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Pope Francis, the archbishop of Canterbury and the leader of a the church of Scotland will together lead a prayer vigil for peace while visiting South Sudan next month, the Vatican said Saturday.
It released details of the pontiff’s itinerary of his July 2-7 African travels, which he will begin in Congo. Then he travels to South Sudan, where he will make what is being billed as an historic “ecumenical pilgrimage of peace” along with the Rev. Justin Welby, who heads the Anglican church, and the Right Rev. Iain Greenshields, moderator of the General Assembly of the Church of Scotland.
The visit seeks to boost a 2018 agreement aimed at ending civil war in South Sudan.
The African trip will be the first overseas voyage for the pontiff since he has taken to using a wheelchair on occasion in public lately as he struggles with a knee ligament problem.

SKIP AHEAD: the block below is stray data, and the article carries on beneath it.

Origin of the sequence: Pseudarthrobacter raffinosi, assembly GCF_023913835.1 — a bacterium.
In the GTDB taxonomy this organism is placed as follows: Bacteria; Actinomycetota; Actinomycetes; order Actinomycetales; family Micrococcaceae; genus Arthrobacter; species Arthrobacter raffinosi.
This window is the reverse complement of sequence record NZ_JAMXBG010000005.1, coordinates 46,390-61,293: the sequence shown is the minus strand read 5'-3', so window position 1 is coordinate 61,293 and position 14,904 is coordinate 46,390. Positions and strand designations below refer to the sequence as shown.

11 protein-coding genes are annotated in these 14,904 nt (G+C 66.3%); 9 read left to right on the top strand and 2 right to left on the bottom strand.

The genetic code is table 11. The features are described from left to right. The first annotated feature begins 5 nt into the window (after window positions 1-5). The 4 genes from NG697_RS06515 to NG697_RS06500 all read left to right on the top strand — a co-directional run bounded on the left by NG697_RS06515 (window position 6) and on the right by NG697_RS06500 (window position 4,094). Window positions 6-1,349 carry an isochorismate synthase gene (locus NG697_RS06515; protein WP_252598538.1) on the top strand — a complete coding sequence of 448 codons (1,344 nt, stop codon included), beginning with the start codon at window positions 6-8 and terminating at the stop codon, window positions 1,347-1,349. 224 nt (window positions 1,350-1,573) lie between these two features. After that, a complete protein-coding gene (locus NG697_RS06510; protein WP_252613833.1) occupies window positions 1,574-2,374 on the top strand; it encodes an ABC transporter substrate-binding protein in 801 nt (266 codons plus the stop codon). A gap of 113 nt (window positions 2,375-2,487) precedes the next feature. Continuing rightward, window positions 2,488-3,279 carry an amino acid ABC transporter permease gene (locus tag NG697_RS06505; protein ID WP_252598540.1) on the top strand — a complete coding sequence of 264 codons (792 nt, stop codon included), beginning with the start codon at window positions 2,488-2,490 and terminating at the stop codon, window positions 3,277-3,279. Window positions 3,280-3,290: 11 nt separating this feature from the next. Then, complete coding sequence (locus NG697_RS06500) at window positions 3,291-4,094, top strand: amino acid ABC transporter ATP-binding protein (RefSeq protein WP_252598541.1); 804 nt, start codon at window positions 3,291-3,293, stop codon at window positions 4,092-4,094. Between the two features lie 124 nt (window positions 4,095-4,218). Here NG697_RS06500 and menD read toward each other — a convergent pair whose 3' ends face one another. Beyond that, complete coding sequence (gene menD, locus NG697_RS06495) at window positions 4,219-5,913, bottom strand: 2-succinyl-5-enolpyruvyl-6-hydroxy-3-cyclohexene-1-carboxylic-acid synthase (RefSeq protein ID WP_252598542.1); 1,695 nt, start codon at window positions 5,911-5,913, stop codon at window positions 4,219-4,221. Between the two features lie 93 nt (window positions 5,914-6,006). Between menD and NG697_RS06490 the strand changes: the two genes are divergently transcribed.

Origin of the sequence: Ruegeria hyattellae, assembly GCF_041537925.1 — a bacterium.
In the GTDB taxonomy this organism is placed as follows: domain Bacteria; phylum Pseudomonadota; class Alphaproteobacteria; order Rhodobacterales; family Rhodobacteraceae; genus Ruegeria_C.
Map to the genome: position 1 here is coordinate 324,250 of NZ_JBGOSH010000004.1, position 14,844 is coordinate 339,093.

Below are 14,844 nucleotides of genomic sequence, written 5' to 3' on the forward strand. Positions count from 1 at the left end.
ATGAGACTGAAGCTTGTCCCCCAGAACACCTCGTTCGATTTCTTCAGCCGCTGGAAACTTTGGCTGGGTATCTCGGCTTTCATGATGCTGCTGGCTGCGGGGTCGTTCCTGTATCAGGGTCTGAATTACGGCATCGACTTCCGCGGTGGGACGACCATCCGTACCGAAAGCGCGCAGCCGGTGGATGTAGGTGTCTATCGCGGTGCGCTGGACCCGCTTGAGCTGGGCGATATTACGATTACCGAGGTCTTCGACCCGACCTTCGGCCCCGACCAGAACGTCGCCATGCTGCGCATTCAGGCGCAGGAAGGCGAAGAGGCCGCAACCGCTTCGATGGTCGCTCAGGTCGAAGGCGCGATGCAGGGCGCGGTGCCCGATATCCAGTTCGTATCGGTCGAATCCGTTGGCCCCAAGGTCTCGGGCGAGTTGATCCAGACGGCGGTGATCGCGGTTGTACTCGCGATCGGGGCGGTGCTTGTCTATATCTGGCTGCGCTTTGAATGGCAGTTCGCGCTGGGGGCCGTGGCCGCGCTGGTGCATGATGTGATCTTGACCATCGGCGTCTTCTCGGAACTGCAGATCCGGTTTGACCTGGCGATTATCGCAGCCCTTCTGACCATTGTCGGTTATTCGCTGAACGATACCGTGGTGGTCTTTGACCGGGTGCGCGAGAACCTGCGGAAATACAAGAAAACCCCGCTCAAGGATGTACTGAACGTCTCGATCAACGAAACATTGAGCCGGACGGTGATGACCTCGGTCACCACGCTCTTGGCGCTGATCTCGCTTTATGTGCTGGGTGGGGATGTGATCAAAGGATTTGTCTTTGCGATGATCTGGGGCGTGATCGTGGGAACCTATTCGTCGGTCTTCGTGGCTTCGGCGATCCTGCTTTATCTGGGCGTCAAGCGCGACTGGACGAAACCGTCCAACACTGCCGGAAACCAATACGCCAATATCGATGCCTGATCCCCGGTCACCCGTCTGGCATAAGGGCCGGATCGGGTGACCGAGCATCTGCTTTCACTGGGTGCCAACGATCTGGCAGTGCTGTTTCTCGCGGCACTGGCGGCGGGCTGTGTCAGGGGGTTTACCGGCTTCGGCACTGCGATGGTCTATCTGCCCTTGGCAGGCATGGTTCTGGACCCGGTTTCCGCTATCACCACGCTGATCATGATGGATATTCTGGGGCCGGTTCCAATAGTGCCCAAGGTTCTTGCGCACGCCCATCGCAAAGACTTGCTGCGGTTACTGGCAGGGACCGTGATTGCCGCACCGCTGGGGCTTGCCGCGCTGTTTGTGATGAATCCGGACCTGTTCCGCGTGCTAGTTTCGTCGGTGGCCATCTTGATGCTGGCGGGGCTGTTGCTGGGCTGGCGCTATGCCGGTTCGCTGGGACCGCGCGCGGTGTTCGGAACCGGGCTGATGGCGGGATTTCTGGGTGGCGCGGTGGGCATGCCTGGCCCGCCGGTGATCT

Francis, 85, battled a major medical issue last summer, when he underwent intestinal surgery in July necessitated by what the Vatican said was a severe narrowing of the colon.
While warring parties signed the peace agreement after 20 months of violent conflict, South Sudan is facing heavy challenges, including an economy risking collapse, a deteriorating humanitarian situation and “an unsteady political will to implement the peace agreement,” the Church of Scotland said.
“I am genuinely humbled at the opportunity to assist our brothers and sisters in South Sudan in the search for peace, reconciliation and justice,” Greenshields said in the statement. He said Francis, Welby and himself are coming ”as servants of the Global Church.”
On the first full day of their pilgrimage in South Sudan, the three men will visit a camp in Juba for internally displaced people.
While in Congo, Francis will deliver the homily during Mass at Ndolo Airport in Kinshasha. After arriving in Goma, he will give another homily during Mass at the Kibumba Camp. Earlier this year, thousands of people in Congo were displaced after they fled clashes between the Congolese army and rebel fighters.
Francis will also meet with victims of violence in Beni and in the east of Congo, the Vatican said. Last year, two explosions on the same day hit a Catholic church and a market in Beni. The explosions were claimed by the Islamic State group’s Central Africa Province.